Rotor Design For An Unmanned Helicopter For Use On Mars
Timothy Streett, Virginia Tech

This project is a detailed investigation on rotors in rarefied atmosphere. It focuses on an analytical determination of the optimum configuration to lift a 100 kg payload effectively in Martian atmosphere. A simplified actuator disc model was used to get a ballpark power requirement to determining the overall feasibility of the concept. A more detailed blade element analysis will be used to determine the overall capability of the system. Using highly idealized equations as a starting point for velocities at selected control points, more detailed analyses determine the theoretical capabilities of various selected airfoil designs for each rotor configuration. Airfoils will be selected based on published performance characteristics. The design constraints for size will be taken from the dimensions of the current Martian lander aero shells. The aerodynamic design will focus on keeping the tip-speed subsonic to avoid shock problems. After the single rotor is defined, it will be examined in a co-axial configuration to show the benefits of that design choice over other options.

MicroMAPS Modeling and Data Reduction
Steven Tangen, University of Virginia

MicroMAPS (Microprocessor-based Measurement of Air Pollution from Satellite) is a second-generation gas filter correlation radiometer that measures carbon monoxide levels in the troposphere. Previous work centered on the construction of a theoretical model to predict instrument behavior at a given instrument state with prescribed atmospheric conditions. This paper details the refinement of that model with a focus on instrument test flights on board the Proteus high altitude research aircraft during Summer 2004. Several modifications including temperature shifts were made that improved accuracy and increased relevancy to the test flights. Also outlined is the theory behind the averaging kernel sensitivity tool. The averaging kernel is calculated and validated against previous in situ readings taken during flights of the precursor MAPS instrument. Compared to the weighted vertical profiles produced by MAPS, the MicroMAPS averaging kernel differed by approximately 3% thus proving its effectiveness as a data reduction tool.

Mechanical Characterization Of Gold Thin Films For Rf-Mems
Katherine Timpano, University of Virginia

Evaporated and electroplated freestanding gold films have been tested to determine their mechanical properties, specifically yield strength, ultimate strength, and ductility. The evaporated specimens were fabricated at two thicknesses, 0.5 and 0.65 microns, on a silicon substrate, and the electroplated specimens were deposited 2.5 microns thick on a quartz substrate. The films were loaded in a uniaxial microtensile tester at varying strain rates (10-2 - 10-6 s-1) until failure. A finite element model of the specimen was used in conjunction with the displacement data to determine the strain imposed on the film, and these values were used to derive stress-strain curves. The electroplated specimens demonstrated a much higher ductility for the same strain rate than the evaporated specimens, with the ductility for the evaporated films varying from 2.0-4.7% for strain rates from 10-3-10-6 s-1 and the electroplated from 5.6-10.6% ductility for similar strain rates. Yield and ultimate strength values were similar for the two fabrication techniques, and ultimate strength increased substantially with thickness for evaporated specimens. These films have applications in radio-frequency MEMS devices for use in space systems.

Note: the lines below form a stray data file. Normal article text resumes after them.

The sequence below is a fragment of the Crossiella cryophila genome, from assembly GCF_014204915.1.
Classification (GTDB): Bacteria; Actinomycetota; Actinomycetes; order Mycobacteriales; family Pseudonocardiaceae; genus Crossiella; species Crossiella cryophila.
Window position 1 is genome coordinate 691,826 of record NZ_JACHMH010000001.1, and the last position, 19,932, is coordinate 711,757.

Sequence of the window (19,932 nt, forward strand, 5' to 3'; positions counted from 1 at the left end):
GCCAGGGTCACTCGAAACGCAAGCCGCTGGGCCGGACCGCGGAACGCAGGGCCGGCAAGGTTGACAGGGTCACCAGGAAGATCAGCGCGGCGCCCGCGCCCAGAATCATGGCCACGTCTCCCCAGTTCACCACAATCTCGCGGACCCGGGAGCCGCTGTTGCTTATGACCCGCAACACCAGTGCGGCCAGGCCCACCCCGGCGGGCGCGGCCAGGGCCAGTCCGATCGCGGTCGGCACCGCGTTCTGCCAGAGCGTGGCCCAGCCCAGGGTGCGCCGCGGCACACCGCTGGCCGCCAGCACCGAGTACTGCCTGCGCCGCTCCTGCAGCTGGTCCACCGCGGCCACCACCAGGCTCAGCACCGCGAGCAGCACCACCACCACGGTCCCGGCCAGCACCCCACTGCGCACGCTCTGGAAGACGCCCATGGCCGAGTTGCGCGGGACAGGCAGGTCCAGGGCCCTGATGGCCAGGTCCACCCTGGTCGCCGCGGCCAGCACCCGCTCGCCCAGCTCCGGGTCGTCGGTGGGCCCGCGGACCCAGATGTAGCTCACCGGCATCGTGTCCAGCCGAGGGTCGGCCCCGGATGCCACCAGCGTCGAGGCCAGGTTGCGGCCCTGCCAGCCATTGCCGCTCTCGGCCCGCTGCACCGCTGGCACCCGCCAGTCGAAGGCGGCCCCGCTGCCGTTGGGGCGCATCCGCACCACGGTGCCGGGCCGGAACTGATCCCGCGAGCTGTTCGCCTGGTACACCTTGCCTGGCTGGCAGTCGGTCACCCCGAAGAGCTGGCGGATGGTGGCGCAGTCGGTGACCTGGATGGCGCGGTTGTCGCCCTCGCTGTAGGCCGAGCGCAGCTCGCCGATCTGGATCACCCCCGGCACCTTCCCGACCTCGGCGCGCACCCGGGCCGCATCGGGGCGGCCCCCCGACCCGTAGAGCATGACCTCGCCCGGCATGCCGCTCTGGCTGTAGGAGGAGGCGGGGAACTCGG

Pressure-Sensitive Paint: Practical Application In Wind Tunnels
Errol Yuksek, Old Dominion University

The use of Pressure Sensitive Paint (PSP) is one of the most effective methods of pressure measurement. Effective both on simple and complex surfaces, PSP can produce global surface pressure maps with exceptional spatial resolution. However, there are practical issues that hinder its accuracy. Surface preparation and paint application is tedious, expensive, and time consuming. Sensitivity to temperature is also an issue since it affects luminescent molecules and their transitions. Research has focused on developing self-adhesive tape or decals, pre-coated with PSP material. One advantage to this approach would be quick and easy application to areas of interest during experimentation. This would not only minimize cost and surface preparation time but, at the same time, unveil a solution to the issue of PSP degradation. Should the PSP degrade from use or handling, one would need only to quickly remove and re-apply a new strip of PSP coated tape. Due to the more controlled conditions under which the tapes would be prepared, it would also be possible to apply dual coatings. An example would be to have a stripe of PSP along with a parallel stripe of Temperature Sensitive Paint. This would grant the ability to determine relative temperature and pressure measurements on a given surface, and adjust pressure measurements accordingly.